Today's subject is Anuroctonus phaiodactylus (Wood, 1863). The generic name, Anuroctonus, is from the Greek word an, meaning "not," and the name Uroctonus, a genus of scorpion from North America. Anuroctonus thus means "not Uroctonus." The specific name, phaiodactylus, is from the Greek words phaeo, meaning "dusky," and dactyl, meaning "finger," and refers to the dark coloration of the fingers of the claw.
- SIZE: < 65 mm
- ECOMORPHOTYPE: Fossorial
- VENOM TOXICITY: Low
- DEFENSE: Strikes defensive posture with outstretched pedipalps and forward-oriented stinger.
- FOOD: Small arthropods.
This scorpion is in the family Iuridae. Anuroctonus contains only one species. However, I think we may actually be dealing with a complex of morphologically indistinguishable species across the range of the genus.
Original Description: Wood, H. C. 1863
Descriptions of new species of North American Pedipalpi. Proceedings of the Academy of Natural Sciences of Philadelphia, 1863: 107-112. This species was originally described by Wood (1863) as Centrurus phaiodactylus. The species was later transfered to Uroctonus, before being placed in Anuroctonus.
This species occurs in northwestern Baja California in Mexico, and in southern California, Arizona, southern Nevada, western Utah and southeastern Idaho in the United States. I have also seen one specimen collected from New Mexico, but could not subsequently locate the record for confirmation. Older records also list Colorado, Virginia, and Guatemala in distribution records for Anuroctonus phaiodactylus. These are probably incorrect. In southern California, I find this scorpion in well-packed sedimentary soils, usually, but not always, on sloping ground, especially near the bases of hills. On Stansbury Island, on the Great Salt Lake in Utah, I found this species in gently sloping to flat areas of packed, sandy soil. In Idaho, this species occurs on gently sloping grassland at an elevation of 4000 feet [Anderson, 1975, Tebiwa, 18(1):1-17]. In all cases, the scorpions are associated with packed soils and some sort of vegetation. Loose sand and completely barren ground do not seem to be desirable.
This species spends almost its entire life inside its burrow. Every scorpion constructs a burrow and there is only one scorpion per burrow. Unlike some scorpions, which emerge from their burrows to ambush prey, Anuroctonus waits within its burrow for hapless prey to enter. Because the stinger cannot be brought to bear within the confines of the burrow, the relatively large, powerful pedipalps, or claws, are the primary means of subduing prey. Anuroctonus phaiodactylus can be very abundant in the areas where it occurs. Ordinarily, several scorpions are found in the same general area. The burrow openings are readily visible on the soil surface and are oval or cresent-shaped. Once a search pattern is developed for the burrow entrance, entire colonies of Anuroctonus are easily discovered. Only adult males leave the burrow for long periods. This occurs when they go in search of mates. As a result, nearly all of the Anuroctonus collected by blacklighting or in a casual fashion are adult males. To collect females, one must excavate the scorpion's burrow. A military-style entrenching tool is very handy for this type of work.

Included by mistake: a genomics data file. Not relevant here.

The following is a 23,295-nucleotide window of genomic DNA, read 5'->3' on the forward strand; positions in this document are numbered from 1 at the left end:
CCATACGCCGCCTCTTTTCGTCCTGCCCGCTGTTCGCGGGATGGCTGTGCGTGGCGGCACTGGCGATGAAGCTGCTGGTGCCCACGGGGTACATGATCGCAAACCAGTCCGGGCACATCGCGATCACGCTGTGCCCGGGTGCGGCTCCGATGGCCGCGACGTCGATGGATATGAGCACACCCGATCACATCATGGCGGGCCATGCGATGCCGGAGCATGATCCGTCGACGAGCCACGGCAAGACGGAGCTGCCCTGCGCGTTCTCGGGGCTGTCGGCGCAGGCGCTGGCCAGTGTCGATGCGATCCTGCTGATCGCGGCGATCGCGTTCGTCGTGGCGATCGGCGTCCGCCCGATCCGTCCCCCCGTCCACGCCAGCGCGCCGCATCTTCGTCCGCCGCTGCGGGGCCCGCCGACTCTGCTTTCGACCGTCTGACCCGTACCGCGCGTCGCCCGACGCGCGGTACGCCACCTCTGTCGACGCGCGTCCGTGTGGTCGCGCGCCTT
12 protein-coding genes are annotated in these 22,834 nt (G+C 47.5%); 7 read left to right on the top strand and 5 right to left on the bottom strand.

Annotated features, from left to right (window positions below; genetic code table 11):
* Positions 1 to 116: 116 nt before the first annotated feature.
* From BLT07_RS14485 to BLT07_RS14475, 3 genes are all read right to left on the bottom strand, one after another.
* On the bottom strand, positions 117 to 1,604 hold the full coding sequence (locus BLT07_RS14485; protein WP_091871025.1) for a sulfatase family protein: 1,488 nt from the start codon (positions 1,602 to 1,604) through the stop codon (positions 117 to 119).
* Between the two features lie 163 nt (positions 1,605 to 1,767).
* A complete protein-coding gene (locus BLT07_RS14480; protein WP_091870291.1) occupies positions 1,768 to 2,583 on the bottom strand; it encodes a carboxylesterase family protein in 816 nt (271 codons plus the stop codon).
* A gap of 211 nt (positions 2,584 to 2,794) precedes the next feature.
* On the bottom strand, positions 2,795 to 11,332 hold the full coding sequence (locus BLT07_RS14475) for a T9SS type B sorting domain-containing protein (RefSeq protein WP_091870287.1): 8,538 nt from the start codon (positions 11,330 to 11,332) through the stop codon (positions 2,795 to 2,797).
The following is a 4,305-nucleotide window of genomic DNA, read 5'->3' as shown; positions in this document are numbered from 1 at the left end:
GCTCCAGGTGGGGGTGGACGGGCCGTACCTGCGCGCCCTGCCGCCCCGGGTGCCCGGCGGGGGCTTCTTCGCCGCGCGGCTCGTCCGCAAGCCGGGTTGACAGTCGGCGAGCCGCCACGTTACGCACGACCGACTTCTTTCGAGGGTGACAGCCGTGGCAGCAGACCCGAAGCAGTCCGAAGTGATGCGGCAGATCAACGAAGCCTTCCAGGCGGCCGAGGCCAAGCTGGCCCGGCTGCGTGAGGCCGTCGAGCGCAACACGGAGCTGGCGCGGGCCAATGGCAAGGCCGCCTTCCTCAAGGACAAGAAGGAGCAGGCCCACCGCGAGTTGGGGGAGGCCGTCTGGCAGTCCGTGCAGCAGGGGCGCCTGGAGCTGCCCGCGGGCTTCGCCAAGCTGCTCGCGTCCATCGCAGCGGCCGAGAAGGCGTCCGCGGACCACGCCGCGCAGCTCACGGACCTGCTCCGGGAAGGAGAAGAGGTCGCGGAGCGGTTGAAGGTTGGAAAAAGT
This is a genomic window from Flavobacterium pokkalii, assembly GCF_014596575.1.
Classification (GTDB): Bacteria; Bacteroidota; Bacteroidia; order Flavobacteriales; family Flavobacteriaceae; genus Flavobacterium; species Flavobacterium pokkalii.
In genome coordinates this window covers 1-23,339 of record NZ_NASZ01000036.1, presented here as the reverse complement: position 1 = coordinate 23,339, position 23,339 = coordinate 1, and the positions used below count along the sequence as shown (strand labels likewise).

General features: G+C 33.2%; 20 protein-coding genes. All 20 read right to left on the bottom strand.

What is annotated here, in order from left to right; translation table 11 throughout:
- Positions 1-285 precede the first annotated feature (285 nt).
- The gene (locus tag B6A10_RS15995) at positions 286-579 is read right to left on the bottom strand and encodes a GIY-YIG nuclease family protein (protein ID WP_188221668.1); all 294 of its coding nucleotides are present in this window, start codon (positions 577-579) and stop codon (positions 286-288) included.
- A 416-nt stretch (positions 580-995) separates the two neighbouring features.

- Mark the burrow by carefully inserting a long, flexible grass stem or similar object into the burrow and working it down as far as possible. The tunnel may twist and turn as it spirals down, so this is not always an easy task. The grass stem will allow you to track the path of the burrow, even if it becomes obscurred by your digging.
- Dig a wide, 6-to-12-inch-deep hole on the down-hill side of the burrow, six inches or so from the burrow entrance. It is important that this digging not disturb the burrow. This hole will give you some working room and will receive the soil you excavate from directly around the burrow.
- CAREFULLY, GENTLY remove the soil along the upper reaches of the burrow so that the grass stem is visible. Always remove the soil from the down-hill side of the burrow, essentially removing the floor of the tunnel. This will keep soil from filling the tunnel and when you reach the scorpion, it will drop right into your excavation hole. Don't hack in this area unless you like your scorpion in pieces. Also, too much force can easily pack the loose soil into the scorpion's burrow, crushing it.
- Continue to gently feed the grass stem into the burrow tunnel. Dig your excavation hole down another 6 to 12 inches and keep it cleared of soil. Work slowly and carefully--don't rush.
- Repeat the above steps until you reach the nest chamber and recover the scorpion!